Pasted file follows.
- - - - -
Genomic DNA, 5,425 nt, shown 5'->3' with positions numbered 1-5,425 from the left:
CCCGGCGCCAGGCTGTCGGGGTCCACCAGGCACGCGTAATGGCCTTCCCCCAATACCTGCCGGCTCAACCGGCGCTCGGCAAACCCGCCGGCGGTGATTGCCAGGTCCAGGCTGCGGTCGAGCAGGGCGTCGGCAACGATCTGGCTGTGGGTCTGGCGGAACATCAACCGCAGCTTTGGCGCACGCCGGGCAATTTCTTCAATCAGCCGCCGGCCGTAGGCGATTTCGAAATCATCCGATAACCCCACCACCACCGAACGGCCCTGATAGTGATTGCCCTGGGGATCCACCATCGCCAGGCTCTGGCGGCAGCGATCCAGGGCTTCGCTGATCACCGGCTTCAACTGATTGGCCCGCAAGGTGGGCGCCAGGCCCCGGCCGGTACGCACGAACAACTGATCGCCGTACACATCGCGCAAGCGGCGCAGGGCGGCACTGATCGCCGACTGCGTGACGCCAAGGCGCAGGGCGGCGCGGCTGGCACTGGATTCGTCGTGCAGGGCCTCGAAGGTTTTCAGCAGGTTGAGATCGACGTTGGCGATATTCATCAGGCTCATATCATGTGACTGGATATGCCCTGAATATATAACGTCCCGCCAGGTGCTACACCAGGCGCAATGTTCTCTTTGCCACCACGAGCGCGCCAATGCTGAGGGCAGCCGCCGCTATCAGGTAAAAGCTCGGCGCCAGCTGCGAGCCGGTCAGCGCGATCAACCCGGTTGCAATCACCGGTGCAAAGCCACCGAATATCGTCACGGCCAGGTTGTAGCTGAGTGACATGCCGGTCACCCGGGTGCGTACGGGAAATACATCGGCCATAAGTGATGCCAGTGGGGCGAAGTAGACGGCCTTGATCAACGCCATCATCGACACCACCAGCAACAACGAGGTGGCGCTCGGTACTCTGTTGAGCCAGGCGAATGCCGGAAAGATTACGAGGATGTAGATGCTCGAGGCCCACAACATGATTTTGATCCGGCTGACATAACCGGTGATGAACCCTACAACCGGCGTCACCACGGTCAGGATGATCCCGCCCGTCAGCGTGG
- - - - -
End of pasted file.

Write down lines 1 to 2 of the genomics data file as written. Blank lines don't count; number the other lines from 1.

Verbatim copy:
Genomic DNA, 5,425 nt, shown 5'->3' with positions numbered 1-5,425 from the left:
CCCGGCGCCAGGCTGTCGGGGTCCACCAGGCACGCGTAATGGCCTTCCCCCAATACCTGCCGGCTCAACCGGCGCTCGGCAAACCCGCCGGCGGTGATTGCCAGGTCCAGGCTGCGGTCGAGCAGGGCGTCGGCAACGATCTGGCTGTGGGTCTGGCGGAACATCAACCGCAGCTTTGGCGCACGCCGGGCAATTTCTTCAATCAGCCGCCGGCCGTAGGCGATTTCGAAATCATCCGATAACCCCACCACCACCGAACGGCCCTGATAGTGATTGCCCTGGGGATCCACCATCGCCAGGCTCTGGCGGCAGCGATCCAGGGCTTCGCTGATCACCGGCTTCAACTGATTGGCCCGCAAGGTGGGCGCCAGGCCCCGGCCGGTACGCACGAACAACTGATCGCCGTACACATCGCGCAAGCGGCGCAGGGCGGCACTGATCGCCGACTGCGTGACGCCAAGGCGCAGGGCGGCGCGGCTGGCACTGGATTCGTCGTGCAGGGCCTCGAAGGTTTTCAGCAGGTTGAGATCGACGTTGGCGATATTCATCAGGCTCATATCATGTGACTGGATATGCCCTGAATATATAACGTCCCGCCAGGTGCTACACCAGGCGCAATGTTCTCTTTGCCACCACGAGCGCGCCAATGCTGAGGGCAGCCGCCGCTATCAGGTAAAAGCTCGGCGCCAGCTGCGAGCCGGTCAGCGCGATCAACCCGGTTGCAATCACCGGTGCAAAGCCACCGAATATCGTCACGGCCAGGTTGTAGCTGAGTGACATGCCGGTCACCCGGGTGCGTACGGGAAATACATCGGCCATAAGTGATGCCAGTGGGGCGAAGTAGACGGCCTTGATCAACGCCATCATCGACACCACCAGCAACAACGAGGTGGCGCTCGGTACTCTGTTGAGCCAGGCGAATGCCGGAAAGATTACGAGGATGTAGATGCTCGAGGCCCACAACATGATTTTGATCCGGCTGACATAACCGGTGATGAACCCTACAACCGGCGTCACCACGGTCAGGATGATCCCGCCCGTCAGCGTGG